'Of course not, what kind of a fool would do such a thing? Such a pony needs a firm, steady hand. Jerk at his mouth, you'll ruin him, make him hard mouthed. He'd be good for nothing.'
'Aye,' Saradoc repeated, then raised his eyes to Paladin's. 'Just like you're bringing up your son.'
Paladin choked on his ale. 'You dare to tell me how to raise my son?'
Saradoc said calmly, 'I'm only telling you how it looks to me.'
The Thain snorted. 'He's not a pony, he's a lad, and a rascal at that!'
'And you would beat it out of him...' Saradoc pressed.
Paladin shouted in outrage, 'I've never laid a hand on him!'
'No, of course you haven't.' Saradoc shook his head, fixed his gaze on the ale he held, watched the bubbles rising while he mastered his temper. He would try one more time.
He forced himself to chuckle, 'You're right, he is a rascal, a true rapscallion.'
Paladin smiled grudgingly. 'He is at that. Keeps the Smials in an uproar most of the time.'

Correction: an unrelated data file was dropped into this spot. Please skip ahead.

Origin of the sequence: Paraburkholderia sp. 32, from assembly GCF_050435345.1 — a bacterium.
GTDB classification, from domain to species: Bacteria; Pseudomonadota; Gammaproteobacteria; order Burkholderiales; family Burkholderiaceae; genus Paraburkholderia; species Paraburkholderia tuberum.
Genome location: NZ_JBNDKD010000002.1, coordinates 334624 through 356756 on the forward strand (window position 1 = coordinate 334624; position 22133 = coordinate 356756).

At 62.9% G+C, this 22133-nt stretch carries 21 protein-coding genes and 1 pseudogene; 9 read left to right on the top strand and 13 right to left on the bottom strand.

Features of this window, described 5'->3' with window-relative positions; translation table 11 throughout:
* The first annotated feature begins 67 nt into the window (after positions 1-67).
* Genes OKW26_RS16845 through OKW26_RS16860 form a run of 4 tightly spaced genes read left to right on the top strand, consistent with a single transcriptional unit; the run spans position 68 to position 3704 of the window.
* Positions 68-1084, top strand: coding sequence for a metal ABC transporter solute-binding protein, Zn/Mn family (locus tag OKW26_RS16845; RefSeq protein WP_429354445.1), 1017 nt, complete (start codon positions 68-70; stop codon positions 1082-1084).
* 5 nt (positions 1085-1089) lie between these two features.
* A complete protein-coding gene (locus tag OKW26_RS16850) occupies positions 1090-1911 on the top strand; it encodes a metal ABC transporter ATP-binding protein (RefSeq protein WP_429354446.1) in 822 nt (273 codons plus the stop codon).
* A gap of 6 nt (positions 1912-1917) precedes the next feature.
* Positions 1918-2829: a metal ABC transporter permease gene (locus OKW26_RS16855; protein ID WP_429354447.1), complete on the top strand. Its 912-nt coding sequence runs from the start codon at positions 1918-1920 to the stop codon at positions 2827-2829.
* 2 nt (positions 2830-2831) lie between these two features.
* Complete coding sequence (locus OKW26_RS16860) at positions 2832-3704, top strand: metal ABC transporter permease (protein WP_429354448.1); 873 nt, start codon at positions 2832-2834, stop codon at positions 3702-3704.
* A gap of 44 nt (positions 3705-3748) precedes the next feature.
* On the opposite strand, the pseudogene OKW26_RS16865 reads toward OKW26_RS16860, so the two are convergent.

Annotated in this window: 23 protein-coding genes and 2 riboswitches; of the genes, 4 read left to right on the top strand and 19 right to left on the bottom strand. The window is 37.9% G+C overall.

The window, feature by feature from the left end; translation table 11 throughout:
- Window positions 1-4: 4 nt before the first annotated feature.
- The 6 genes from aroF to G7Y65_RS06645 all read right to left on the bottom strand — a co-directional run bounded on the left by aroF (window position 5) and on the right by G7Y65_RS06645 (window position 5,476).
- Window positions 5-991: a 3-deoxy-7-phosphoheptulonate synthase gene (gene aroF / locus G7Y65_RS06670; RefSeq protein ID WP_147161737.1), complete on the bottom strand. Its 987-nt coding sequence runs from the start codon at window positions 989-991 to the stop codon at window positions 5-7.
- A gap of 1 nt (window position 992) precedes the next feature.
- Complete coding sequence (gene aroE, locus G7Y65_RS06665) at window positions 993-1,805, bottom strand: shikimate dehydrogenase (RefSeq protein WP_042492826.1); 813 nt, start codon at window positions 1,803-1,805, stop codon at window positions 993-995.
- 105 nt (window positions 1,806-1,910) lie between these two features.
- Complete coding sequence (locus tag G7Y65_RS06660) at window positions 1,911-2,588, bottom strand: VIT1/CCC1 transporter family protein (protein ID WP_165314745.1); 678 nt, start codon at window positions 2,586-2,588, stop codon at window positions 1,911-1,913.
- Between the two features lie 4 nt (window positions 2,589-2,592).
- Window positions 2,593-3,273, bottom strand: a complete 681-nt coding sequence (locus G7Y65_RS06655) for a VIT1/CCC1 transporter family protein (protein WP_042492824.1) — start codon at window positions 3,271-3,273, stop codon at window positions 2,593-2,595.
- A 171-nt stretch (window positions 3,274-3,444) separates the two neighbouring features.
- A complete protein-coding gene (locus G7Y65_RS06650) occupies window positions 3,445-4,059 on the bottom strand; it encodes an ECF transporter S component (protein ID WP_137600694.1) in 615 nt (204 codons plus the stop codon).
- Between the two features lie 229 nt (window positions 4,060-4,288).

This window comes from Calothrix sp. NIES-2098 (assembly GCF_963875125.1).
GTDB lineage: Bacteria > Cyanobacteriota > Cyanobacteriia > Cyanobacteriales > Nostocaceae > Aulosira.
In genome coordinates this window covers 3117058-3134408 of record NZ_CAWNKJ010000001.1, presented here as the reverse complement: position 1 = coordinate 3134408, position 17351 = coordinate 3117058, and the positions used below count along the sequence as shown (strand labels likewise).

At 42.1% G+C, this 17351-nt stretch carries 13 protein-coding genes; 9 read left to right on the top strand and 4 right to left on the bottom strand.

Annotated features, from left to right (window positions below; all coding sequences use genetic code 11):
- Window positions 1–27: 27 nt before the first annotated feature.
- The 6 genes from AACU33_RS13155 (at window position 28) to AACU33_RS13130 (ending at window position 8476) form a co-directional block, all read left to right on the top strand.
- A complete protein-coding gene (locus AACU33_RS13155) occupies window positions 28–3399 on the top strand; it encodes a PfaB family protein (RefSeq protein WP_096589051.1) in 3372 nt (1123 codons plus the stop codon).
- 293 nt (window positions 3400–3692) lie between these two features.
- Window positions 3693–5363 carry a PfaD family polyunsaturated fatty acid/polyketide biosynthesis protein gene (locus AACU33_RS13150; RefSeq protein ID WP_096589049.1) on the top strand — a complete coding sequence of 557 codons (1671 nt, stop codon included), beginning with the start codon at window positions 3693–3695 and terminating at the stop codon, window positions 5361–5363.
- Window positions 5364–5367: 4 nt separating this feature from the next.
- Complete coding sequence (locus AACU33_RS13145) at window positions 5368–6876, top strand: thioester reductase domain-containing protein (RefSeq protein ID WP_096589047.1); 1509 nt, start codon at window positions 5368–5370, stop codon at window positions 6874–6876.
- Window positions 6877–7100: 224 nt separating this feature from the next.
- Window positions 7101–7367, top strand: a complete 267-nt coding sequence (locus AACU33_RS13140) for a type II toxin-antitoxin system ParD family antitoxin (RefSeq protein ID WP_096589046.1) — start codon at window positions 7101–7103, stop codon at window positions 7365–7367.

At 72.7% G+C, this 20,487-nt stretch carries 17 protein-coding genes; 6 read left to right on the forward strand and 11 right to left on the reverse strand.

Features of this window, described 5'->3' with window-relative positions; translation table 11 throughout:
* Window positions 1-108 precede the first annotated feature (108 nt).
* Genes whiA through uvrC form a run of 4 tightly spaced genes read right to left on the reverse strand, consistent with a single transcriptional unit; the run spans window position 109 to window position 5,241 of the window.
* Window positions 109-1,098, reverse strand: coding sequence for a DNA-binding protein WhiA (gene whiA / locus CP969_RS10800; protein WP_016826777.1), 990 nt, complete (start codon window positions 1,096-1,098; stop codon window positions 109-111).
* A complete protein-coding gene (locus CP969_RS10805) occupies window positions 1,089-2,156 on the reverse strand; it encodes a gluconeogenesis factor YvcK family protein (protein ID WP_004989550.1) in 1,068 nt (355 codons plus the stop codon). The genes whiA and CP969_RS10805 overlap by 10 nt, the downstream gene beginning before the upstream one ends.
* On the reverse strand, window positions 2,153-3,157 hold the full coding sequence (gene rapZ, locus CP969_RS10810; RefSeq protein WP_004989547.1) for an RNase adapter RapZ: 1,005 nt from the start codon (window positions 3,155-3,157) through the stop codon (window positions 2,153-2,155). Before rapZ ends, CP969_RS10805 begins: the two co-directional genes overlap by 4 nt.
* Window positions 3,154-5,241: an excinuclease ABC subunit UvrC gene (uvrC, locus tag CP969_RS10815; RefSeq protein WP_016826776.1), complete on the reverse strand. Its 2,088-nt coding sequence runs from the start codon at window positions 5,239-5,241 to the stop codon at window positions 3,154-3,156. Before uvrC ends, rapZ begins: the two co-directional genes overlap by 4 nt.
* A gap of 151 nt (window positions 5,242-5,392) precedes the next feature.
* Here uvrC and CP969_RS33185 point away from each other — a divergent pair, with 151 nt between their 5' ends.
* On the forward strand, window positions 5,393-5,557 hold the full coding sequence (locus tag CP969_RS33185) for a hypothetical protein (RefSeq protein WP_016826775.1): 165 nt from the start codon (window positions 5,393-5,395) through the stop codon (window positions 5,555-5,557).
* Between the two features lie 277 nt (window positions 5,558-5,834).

Saradoc kept his voice light, as if he hardly cared about the matter. 'Why don't you send him to the Hall? There's plenty of relations there to keep an eye on him, and he could follow Meriadoc about, stir him up a bit. That lad spends too much time in books.'
'Books!' Paladin snorted. 'And you try to tell me how to raise a son.' He gulped at his ale and chortled. 'He would plague the life out of his cousin!'
'Well, we could always send him back to you if he burns down the Hall,' Saradoc said easily.
'Done, then. Take him. And good riddance.'
'You don't mean that!' Esmeralda said, shocked. She had been following the conversation in bemusement, with the feeling that Saradoc was going to turn the Hall into a home for orphans. First young Frodo, and now this whirlwind nephew...